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Sterling weakens over concerns of further quantitative easing

Published:  24 February, 2012

This week has seen sterling weaken against the majority of currencies amid concerns that we could see further quantitative easing in the UK.

This week has seen sterling weaken against the majority of currencies amid concerns that we could see further quantitative easing in the UK. 


Currency rates  - February 24

EURO/GBP - 1.1764

US$/GBP - 1.5740

CHF/GBP - 1.4190

CAN$/GBP - 1.5710

AUS$/GBP - 1.4689

ZAR/GBP - 12.0025

JPY/GBP - 126.790

HKD/GBP - 12.2060

NZD/GBP - 1.8809

SEK/GBP - 10.4085

AED/GBP - 5.7827

US$/EURO - 1.3375

INR/GBP - 77.38

The Bank of England's minutes released this week showed that two of its members voted for the injection of £75 billion, on top of the £50 billion announced at the start of February. On a more positive note, public sector net borrowing figures released at the start of the week suggest that the UK will beat its own targets to cut the national deficit this year.


In Europe, early on Tuesday morning the second Greek bailout was finally agreed bringing some respite to European markets as it appears Greece will avoid defaulting in the near term at least. Yesterday saw stronger than expected Germany Information and Forschung (IFO) data released demonstrating the feeling that the German economy will remain strong despite the ongoing problems in Europe. Moreover, the Greek parliament has taken its first step towards securing the now agreed €130 billion bailout by signing off on the bond swap agreement for private investors which is due to start today.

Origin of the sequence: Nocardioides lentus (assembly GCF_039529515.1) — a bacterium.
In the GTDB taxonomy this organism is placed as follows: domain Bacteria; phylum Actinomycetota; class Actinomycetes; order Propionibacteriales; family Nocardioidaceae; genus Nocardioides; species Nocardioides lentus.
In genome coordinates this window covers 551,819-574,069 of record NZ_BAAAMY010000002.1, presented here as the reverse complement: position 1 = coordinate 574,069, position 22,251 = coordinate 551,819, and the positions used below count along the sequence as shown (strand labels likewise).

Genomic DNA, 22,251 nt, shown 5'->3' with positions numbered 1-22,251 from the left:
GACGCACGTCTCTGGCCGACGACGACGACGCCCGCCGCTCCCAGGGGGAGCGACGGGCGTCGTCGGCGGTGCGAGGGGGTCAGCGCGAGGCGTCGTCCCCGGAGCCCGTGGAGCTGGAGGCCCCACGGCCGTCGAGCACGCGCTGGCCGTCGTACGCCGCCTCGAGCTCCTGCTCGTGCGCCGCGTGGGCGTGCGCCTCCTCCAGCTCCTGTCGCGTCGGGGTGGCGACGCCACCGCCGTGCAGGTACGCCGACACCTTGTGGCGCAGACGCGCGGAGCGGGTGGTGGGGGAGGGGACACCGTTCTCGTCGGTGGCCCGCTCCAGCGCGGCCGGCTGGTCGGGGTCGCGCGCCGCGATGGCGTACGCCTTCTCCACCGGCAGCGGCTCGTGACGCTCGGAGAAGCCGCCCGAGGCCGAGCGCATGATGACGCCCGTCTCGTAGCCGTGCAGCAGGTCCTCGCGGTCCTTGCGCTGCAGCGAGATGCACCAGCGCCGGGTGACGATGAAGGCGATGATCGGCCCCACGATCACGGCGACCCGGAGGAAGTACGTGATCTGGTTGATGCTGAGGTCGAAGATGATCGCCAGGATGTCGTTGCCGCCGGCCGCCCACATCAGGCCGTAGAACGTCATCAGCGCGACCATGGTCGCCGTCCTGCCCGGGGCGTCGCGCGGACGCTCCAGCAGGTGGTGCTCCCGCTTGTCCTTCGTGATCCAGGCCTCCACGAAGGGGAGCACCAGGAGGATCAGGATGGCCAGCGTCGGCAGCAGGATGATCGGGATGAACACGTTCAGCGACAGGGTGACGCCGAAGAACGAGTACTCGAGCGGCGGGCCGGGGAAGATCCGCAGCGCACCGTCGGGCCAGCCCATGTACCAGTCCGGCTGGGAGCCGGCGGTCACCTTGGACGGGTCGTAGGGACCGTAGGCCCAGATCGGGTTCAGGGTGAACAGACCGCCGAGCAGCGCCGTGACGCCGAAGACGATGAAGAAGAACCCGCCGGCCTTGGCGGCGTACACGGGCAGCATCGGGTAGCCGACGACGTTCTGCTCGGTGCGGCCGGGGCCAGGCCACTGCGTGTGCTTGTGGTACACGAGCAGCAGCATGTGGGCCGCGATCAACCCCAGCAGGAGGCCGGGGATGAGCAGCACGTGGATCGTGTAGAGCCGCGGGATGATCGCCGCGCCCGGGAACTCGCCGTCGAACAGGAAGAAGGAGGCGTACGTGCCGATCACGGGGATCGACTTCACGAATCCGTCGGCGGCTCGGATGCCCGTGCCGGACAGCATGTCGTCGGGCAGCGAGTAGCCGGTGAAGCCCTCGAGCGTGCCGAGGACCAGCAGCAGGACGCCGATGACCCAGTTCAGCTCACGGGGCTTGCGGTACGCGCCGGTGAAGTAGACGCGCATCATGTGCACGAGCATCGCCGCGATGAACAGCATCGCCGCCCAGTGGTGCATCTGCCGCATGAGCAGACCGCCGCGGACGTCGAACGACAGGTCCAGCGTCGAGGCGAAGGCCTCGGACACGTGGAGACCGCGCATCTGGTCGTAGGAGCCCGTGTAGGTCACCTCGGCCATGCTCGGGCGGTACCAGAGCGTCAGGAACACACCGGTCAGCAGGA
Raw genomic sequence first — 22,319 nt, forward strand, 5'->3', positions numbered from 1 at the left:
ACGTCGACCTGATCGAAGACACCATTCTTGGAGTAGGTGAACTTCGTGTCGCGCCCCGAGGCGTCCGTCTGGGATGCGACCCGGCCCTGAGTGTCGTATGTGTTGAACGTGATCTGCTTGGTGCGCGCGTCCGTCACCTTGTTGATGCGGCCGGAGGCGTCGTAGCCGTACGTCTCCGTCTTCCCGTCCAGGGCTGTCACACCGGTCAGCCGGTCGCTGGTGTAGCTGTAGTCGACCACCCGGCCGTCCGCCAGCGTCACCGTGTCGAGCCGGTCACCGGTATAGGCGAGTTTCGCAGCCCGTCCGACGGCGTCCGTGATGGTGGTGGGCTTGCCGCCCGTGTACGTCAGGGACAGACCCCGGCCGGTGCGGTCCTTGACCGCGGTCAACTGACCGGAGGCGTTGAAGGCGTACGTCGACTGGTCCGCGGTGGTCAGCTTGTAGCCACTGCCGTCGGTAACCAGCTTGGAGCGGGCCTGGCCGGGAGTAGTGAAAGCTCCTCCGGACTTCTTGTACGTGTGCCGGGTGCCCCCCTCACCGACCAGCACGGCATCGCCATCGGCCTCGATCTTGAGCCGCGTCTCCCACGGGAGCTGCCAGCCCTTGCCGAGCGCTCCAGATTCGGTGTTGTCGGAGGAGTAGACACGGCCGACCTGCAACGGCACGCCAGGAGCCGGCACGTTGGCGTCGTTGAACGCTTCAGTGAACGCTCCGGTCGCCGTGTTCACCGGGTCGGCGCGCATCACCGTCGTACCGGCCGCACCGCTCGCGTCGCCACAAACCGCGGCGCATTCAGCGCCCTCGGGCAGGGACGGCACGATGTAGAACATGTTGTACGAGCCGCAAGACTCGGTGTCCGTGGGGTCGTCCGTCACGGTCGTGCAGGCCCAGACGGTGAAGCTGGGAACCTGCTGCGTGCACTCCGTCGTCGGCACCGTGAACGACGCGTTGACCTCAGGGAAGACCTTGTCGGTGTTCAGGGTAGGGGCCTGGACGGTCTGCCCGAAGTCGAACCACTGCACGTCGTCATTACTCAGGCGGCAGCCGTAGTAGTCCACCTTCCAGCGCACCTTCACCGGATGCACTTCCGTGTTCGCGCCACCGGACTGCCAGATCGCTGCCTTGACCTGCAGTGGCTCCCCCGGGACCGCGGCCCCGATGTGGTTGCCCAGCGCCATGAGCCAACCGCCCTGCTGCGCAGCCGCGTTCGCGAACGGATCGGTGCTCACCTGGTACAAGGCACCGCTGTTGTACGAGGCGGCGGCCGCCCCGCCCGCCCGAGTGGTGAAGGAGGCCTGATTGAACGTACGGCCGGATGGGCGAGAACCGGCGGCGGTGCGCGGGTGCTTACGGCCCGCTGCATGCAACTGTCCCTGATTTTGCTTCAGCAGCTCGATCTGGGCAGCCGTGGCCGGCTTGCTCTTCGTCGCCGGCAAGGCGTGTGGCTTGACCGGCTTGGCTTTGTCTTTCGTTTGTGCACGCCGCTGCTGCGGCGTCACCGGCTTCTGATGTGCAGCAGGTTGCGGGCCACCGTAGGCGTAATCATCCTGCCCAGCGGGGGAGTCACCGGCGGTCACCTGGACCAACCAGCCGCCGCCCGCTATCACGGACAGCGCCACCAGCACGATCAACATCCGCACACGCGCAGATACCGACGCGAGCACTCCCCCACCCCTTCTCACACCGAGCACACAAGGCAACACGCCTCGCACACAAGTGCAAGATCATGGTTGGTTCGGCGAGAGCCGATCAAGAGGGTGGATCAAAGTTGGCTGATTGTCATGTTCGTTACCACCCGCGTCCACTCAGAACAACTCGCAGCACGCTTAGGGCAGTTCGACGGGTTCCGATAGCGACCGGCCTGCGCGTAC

In the US, there has not been a great deal of data released this week; however, the release of unemployment claims data yesterday showed that the number of individuals who filed for unemployment insurance for the first time during the past week was at the lowest since March 2008. Housing data released yesterday also beat estimates reaffirming that the recovery in the US is starting to pick up pace.


Elsewhere, the main news our this week came from China, where the central bank has cut the reserve requirement ratio to boost lending and manufacturing. Purchasing Managers Index  (PMI ) figures released showed a contraction for the fourth straight month providing further suggestion that the Chinese economy is slowing down. In Australia the central bank's minutes showed that the bank would still consider cutting interest rates if demand conditions weakened despite keeping the rate being kept on hold at 4.25% the week before.

Supplied by Nick Ryder of Smart Currency Exchange, the currency partner to Harpers Wine and Spirit who have teamed up with Smart to provide readers with a free bespoke currency service. Go to for more information or call on 0207 898 0500.